As they say in many books, and philosophies, “You can’t go back in time.” And so the fact remains, “What is, and what will be, will be.”  However, during the holidays, namely Christmas, which Lori’s mother has always celebrated, the past becomes once again explored.  And how does this happen, one would ask?  Very simply. Great moments that have been recorded in her mother’s past memory, become re-ignited by holiday traditions.
So, by putting up the tree, and bringing out the decorations from the basement, Lori’s mother once again in her mind goes back to 1943.  Every explanation goes back to the same story of her German grandmother’s cookies, and her mother’s cherry pie. She sees her father sitting by the radio in the living room in his favorite high back corner chair drinking beer and listening to Glenn Miller  And in quiet reflection, she turns to Lori and says, “I don’t know why we don’t go back there anymore.”  “I wonder if they put the tree up, or if they will be getting snow?”  Lori listens, and then asks questions. “What is your favorite memory of Christmas?”  Lori’s mother has a thoughtful grin on her face, and says, “I don’t know, I guess just spending time with my parents.  I miss them most around the holidays, especially Christmas. “Then her mother says, “And there was a time when we didn’t go down South to see the relatives. I so wanted to see my grandparents, but halfway down the highway, my father turned the car around, and we went back home.”  Lori was curious, saying. “Why did you not see the relatives that year?”  Her mother said, “We had a lot of snow, and the flurries got worse with each mile we drove.  We had no choice but to turn around and go home.  I hated missing my cousins that year, but my father said it was too dangerous to travel.”  “So, what did you end up doing, mom?” Lori wanted to listen, and with each story, she would learn more and more about her mother’s past.  “Well, Lori,” her mother scratched her head, and looked up at the ceiling. “We just had a quiet Christmas at home, I guess. Of course, my mother always made pies for the holiday dinners with the relatives, so we must have eaten plenty of cherry pie. We didn’t have much money Lori, but we had love in the home, and a hot meal on the table. And you know more than anyone else, Lori how well your grandmother could make baked chicken and mashed potatoes!” 
Vivid pictures, like movies run through the minds of people with dementia every day.  Many times, people observing the behaviors of people with dementia observe actions that appear to be disconnected from reality, and present time consciousness.  In a workshop that I recently attended in Atlanta last month,  the originator of Validation, Naomi Feil, MSW described the behavior of a very old man who would constantly insist on laying supine (belly up), underneath his bed.  No one could understand why this man was constantly found under his bed “belly up.”  Every day, this man insisted on laying “belly up,” under his bed for hours.  Most people would think the man had gone, “mad,” or that he was experiencing “hardening of the arteries.”  However, someone using Validation, as taught by Naomi Feil, MSW would take the time to study the man’s history. His past medical history along with his family history, occupational history and social history. And the conclusion of the discovery of one’s past history always, (in every case), leads to greater understanding. We need to truly connect with people suffering from dementia, and one way to do this is to realize that everything, (every action), has meaning.  And every thought and action is anchored in the past.  Through exploration of the man in the above example’s past, and thorough assessment of his history, it was apparent  that this same man, oftentimes  misunderstood by his habit of laying “belly up,” under his bed every day,  for over 40 years had a history of working as a car mechanic!  And what do car mechanics do every day? They spend a great majority of their time laying, “belly up,” under cars! So, with Christmas and other holiday traditions come memories.  And one way to connect on a deeper level with our loved one’s suffering from dementia over the holidays, is to ask questions. According to Validation, questions that we ask can bring us closer to greater understanding. Lori found out from her mother that she is highly attached to sensations connected to Christmas memories. The sense of smell is her most prominent sensory memory. Her mother would often describe her experience from 1943 by using sensory terms, ( Ie: “Her grandmother’s baked goods, her mother’s cherry pies, her grandfather’s apple strudel, the turkey dinners,” etc. )  So, Lori is planning on making a turkey dinner for Christmas with (you guessed it), cherry pies and apple strudel. The German Christmas songs will be sung around the tree, bringing the past to the present, and connecting on a deep level with family traditions to make for a memorable celebration. And, even if Lori’s mother forgets the celebration on the next day, she will once again feel the nurturance and love that she experienced as a child in 1943. And Lori will connect on an even deeper level with her mother through song, good food and joyous family connections.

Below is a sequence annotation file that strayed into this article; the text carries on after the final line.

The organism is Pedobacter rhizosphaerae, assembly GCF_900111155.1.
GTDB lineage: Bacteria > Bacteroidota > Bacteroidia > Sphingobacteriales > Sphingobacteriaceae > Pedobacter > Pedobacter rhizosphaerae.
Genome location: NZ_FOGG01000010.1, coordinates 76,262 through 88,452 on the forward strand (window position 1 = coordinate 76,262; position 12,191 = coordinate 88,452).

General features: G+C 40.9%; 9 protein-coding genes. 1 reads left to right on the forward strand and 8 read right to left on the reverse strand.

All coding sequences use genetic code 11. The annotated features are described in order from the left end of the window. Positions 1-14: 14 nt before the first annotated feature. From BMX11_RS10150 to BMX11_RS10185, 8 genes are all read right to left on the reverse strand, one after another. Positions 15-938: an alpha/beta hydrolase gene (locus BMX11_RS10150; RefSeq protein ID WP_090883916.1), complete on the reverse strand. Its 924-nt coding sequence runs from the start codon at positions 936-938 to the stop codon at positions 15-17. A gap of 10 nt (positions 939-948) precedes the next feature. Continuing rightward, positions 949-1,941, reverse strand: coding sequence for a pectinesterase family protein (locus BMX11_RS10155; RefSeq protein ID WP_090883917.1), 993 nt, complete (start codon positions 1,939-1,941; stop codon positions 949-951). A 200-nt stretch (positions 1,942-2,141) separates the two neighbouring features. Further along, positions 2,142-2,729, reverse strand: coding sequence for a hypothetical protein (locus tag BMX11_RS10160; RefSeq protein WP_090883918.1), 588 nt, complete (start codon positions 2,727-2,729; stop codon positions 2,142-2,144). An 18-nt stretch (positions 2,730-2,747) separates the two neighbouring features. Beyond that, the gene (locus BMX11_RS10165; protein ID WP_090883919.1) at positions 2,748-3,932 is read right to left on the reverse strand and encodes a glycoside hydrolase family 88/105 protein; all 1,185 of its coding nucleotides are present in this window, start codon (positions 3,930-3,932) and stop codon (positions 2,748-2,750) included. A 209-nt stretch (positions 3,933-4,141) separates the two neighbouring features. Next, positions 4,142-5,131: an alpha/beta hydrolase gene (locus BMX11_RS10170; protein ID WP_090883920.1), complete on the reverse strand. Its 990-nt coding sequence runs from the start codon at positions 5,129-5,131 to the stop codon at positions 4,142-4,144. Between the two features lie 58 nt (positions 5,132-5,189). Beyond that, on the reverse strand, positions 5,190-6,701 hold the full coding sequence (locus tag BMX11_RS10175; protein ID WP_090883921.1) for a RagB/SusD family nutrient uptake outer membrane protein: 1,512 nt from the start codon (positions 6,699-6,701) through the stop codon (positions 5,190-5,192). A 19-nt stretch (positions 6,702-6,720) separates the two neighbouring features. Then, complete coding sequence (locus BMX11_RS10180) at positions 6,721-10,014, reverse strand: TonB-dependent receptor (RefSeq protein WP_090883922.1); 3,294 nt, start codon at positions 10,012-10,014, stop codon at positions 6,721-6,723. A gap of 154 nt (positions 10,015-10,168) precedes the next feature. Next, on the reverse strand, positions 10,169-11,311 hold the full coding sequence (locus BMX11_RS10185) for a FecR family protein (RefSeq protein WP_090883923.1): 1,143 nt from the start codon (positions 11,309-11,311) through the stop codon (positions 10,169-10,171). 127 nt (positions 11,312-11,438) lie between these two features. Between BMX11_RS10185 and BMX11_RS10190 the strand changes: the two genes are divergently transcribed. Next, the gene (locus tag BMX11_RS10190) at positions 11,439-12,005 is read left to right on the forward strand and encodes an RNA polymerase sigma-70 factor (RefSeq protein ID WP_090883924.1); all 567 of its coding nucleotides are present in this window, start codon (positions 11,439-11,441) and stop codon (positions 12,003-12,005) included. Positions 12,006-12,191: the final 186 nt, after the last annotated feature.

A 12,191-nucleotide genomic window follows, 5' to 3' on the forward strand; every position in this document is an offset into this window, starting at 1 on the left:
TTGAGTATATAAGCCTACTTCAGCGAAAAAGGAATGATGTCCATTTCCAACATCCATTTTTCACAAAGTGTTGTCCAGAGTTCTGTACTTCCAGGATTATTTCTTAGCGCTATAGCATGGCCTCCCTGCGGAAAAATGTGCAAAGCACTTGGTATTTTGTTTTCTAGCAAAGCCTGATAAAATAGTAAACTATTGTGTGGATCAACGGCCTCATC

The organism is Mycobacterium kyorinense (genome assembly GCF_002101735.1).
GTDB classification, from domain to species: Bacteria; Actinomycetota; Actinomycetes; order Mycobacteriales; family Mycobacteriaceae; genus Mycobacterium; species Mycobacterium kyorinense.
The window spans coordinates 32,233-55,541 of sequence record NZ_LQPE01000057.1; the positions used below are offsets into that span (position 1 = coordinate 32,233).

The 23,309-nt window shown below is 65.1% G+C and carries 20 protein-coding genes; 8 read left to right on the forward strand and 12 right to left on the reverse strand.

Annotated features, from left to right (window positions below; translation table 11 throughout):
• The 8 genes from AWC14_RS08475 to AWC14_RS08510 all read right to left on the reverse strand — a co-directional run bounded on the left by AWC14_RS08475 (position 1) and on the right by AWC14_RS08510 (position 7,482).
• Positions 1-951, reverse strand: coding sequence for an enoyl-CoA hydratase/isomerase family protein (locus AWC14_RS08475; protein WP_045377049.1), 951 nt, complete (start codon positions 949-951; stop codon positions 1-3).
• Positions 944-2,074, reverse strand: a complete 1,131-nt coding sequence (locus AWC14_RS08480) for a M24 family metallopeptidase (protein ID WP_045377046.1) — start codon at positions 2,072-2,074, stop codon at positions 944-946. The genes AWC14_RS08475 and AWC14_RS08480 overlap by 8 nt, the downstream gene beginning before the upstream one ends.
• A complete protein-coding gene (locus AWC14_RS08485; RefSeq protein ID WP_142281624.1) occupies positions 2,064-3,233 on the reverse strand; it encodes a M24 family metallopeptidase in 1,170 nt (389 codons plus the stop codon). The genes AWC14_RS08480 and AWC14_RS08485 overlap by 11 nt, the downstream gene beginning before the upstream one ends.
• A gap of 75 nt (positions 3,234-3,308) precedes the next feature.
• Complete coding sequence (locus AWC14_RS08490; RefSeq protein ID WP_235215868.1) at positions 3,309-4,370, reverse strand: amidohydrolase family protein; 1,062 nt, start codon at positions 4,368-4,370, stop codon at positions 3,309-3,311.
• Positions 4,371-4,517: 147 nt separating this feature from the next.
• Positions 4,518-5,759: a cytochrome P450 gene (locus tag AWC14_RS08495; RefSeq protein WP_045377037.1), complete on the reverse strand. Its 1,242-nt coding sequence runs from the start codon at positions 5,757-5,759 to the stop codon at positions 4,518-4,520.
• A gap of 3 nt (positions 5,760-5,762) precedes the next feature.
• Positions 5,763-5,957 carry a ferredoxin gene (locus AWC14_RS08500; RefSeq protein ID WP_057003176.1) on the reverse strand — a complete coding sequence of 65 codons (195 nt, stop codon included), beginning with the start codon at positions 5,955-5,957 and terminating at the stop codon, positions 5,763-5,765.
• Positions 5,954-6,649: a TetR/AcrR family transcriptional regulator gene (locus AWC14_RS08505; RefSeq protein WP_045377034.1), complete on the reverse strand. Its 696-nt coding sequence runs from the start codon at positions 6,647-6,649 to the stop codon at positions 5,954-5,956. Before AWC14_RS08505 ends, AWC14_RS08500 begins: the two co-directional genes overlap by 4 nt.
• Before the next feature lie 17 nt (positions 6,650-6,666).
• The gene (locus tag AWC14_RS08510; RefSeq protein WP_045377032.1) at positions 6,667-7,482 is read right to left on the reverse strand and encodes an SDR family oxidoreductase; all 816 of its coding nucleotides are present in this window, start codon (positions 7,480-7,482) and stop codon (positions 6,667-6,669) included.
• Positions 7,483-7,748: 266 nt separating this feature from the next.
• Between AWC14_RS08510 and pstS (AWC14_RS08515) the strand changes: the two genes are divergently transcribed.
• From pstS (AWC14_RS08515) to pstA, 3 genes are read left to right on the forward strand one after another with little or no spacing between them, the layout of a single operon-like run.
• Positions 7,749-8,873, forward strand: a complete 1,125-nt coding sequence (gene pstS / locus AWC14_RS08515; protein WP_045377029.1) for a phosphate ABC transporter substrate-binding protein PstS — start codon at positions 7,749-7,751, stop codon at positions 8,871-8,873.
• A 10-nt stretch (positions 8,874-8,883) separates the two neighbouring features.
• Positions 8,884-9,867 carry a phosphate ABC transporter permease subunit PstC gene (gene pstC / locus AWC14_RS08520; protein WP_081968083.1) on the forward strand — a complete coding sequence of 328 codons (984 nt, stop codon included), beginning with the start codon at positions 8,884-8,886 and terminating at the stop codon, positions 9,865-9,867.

May the joy and light of the holidays bless the world with peace, unconditional love and understanding!!!